Recently, the U.S. Court of Appeals for the Eleventh Circuit held that a management company collecting debts for a homeowners association was exempt from the FDCPA because collecting the unpaid assessments was incidental to the company’s bona fide fiduciary obligations. Harris v. Liberty Cmty. Mgmt., Inc., No. 11-14362, 2012 WL 6604518 (11th Cir. Dec. 19, 2012). In Harris, a homeowners association contracted with a management company to perform various tasks, including collecting past due assessments from homeowners. After warning the plaintiffs that their water service would be disconnected if they did not pay their outstanding association dues, the management company had their water service suspended. The plaintiffs asserted that the company was a debt collector under the FDCPA and violated the Act by terminating their water service. Under Section 1692a(6)(F)(i) of the FDCPA, an individual or entity is exempt from the Act when “collecting or attempting to collect any debt owed…another to the extent such activity is incidental to a bona fide fiduciary obligation.” The Eleventh Circuit held that the management company fell within this exemption. Because the company was the homeowners association’s agent, it owed a fiduciary duty to the association. The court also found that collecting the debts was “incidental” to the company’s fiduciary obligation, noting that the company did many other tasks for the association other than collect assessments, such as obtaining utilities, purchasing insurance, and assisting the association with its tax filings. In addition, the Eleventh Circuit affirmed the district court’s dismissal of the plaintiffs’ claims under the Georgia Fair Business Practices Act. The court explained that the management company’s decision to stop the water service after providing the plaintiff notice was not unfair or deceptive.

    FDCPA

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  • HUD Obtains First Settlement Under Rule Requiring Sexual Orientation and Gender Identity Equal Access

    Lending

    On January 2, HUD announced that a lender agreed to settle a claim that it refused to provide FHA financing to a lesbian couple. HUD noted that the agreement is the first enforcement action taken under a rule finalized in January 2012 that aims to provide equal access to housing, regardless of sexual orientation, gender identity, or marital status, including by prohibiting lenders from determining FHA-insured financing eligibility based on sexual orientation or gender identity. The lender denies the allegations, but HUD required the lender to pay $7,500 so the parties could avoid additional costs associated with the administrative proceedings. The agreement also requires the lender to update its fair lending training program to support compliance with the new rule.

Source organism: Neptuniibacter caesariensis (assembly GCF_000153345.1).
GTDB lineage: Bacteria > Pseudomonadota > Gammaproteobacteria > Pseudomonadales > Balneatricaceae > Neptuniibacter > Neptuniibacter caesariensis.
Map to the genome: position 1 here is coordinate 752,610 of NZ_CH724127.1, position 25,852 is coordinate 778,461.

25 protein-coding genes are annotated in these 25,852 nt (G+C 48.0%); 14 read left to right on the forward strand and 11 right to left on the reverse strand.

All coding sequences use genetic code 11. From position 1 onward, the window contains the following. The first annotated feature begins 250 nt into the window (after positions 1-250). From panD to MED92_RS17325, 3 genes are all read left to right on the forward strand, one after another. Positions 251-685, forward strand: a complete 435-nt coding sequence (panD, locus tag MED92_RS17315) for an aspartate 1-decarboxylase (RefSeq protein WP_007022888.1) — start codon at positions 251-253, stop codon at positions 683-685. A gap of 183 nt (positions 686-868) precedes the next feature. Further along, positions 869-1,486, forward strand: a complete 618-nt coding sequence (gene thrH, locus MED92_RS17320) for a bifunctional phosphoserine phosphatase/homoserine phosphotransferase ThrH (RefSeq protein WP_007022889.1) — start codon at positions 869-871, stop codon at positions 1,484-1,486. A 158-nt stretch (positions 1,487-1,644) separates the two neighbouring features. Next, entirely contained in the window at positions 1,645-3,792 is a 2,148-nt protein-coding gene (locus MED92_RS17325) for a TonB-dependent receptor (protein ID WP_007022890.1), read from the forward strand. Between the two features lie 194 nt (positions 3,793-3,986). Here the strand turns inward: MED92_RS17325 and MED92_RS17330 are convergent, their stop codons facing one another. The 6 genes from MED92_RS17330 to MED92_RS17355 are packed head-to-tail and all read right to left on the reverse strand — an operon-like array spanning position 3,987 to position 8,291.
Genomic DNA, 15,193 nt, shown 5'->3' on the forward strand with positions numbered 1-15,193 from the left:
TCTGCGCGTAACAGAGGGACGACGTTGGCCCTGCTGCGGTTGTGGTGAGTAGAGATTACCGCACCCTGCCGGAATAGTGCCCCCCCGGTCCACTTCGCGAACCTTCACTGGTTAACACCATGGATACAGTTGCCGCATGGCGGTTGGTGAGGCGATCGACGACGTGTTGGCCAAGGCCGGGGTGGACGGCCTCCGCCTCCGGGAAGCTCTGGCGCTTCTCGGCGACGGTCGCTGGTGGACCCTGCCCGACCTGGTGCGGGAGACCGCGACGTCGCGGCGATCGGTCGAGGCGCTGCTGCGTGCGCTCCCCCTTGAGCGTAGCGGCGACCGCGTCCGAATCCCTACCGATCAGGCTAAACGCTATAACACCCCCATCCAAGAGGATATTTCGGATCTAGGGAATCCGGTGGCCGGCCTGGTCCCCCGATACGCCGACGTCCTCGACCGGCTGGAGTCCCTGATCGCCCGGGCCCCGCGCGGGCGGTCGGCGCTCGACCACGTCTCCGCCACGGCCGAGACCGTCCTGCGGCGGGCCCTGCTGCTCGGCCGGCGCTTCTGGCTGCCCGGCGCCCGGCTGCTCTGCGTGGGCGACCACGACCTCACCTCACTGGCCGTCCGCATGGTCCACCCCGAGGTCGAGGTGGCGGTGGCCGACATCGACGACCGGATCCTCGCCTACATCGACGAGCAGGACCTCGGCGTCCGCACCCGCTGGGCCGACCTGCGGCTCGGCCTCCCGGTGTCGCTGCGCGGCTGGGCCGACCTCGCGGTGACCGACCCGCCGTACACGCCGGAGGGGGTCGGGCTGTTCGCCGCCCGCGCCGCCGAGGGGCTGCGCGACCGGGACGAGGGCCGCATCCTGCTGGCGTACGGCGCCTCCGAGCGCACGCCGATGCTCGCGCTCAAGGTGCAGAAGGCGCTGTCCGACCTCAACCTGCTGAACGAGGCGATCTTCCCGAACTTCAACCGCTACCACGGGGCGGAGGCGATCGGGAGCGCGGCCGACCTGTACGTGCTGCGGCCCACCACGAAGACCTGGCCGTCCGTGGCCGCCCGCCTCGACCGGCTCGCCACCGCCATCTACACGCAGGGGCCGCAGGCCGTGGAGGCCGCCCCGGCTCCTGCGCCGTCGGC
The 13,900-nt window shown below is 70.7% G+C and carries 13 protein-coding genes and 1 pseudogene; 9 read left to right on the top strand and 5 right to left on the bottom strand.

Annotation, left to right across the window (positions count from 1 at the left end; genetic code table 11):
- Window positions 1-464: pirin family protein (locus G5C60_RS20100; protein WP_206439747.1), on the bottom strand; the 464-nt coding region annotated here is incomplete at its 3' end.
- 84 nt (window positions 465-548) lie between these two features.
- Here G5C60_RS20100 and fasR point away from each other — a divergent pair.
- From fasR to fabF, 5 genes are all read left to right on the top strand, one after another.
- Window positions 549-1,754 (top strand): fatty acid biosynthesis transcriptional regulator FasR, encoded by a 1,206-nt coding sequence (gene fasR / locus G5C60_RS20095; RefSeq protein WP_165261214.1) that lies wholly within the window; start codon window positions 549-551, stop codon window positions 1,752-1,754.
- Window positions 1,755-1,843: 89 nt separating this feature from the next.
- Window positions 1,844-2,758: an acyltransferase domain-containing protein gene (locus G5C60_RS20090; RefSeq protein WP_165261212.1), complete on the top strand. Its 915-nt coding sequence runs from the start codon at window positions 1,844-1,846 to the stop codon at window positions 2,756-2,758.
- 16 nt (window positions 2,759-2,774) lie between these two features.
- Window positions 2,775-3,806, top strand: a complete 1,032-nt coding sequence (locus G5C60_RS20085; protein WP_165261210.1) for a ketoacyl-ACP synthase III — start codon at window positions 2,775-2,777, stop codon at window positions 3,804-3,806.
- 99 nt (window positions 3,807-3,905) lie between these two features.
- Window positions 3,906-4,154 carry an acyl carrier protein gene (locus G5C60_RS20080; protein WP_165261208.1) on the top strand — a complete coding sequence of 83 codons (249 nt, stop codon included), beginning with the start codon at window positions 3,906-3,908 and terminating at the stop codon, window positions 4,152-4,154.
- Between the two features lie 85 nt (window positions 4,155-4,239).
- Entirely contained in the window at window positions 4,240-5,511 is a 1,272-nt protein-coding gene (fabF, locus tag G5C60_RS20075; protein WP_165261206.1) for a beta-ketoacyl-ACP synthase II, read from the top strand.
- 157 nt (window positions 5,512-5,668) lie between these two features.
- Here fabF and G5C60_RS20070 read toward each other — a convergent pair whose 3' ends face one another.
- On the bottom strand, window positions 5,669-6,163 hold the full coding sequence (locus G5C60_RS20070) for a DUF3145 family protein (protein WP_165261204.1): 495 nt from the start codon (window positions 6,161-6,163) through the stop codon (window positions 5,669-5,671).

HUD Fair Lending FHA

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  • President Signs Bill Enhancing Enforcement of the Military Lending Act

    Consumer Finance

    On January 2, President Obama signed H.R. 4310, the National Defense Authorization Act (NDAA) for Fiscal Year 2013, which includes provisions that enhance federal enforcement of the Military Lending Act (MLA). The MLA (i) caps the annual interest on certain loans to servicemembers at 36 percent, (ii) prohibits such loans from being secured with a personal check, debit authorization, car title, or wage allotment, and (iii) includes other servicemember protections related to the offering of consumer credit. The MLA generally covers short-term, small dollar loans, including payday, car title, and refund anticipation loans, but, pursuant to DOD regulations, excludes credit cards, overdraft loans, military installment loans, and all forms of open-end credit. By amending the MLA to state that the same regulators that enforce the Truth in Lending Act now have administrative authority to enforce consumer credit protections for servicemembers and their dependents under the MLA, the NDAA (Secs. 661-663) makes clear that the CFPB has enforcement authority under the MLA. Further, the bill gives the CFPB an opportunity to influence implementation of the MLA regulations, including their scope, by adding the CFPB to the list of agencies with which the DOD must consult regarding implementation of the MLA’s protections, and by requiring that such consultation occur at least every two years. These changes add new force to the MLA and provide additional legislative support for the CFPB and DOD to collaborate on servicemember protection issues. The CFPB and DOD already have collaborated on issues related to, for example, fraud protection and student lending. The bill also adds a civil liability section to the MLA, which permits private actions to obtain actual damages (but not less than $500 per violation), as well as punitive damages. Finally, the bill simplifies the definition of dependents protected under the MLA.

    CFPB Servicemembers Military Lending Act

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  • California Corrects Homeowner Bill of Rights Summary

    Lending

    On January 1, the California Department of Corporations reissued Release No. 65-FS regarding implementation of key parts of the Homeowner Bill of Rights that established new foreclosure requirements. Originally published on December 4, the new version clarifies certain requirements for mortgage servicers, and corrects the operative date of provisions enacted by AB 1599, a bill requiring translated summaries of notices of default and sale.

    Foreclosure Mortgage Servicing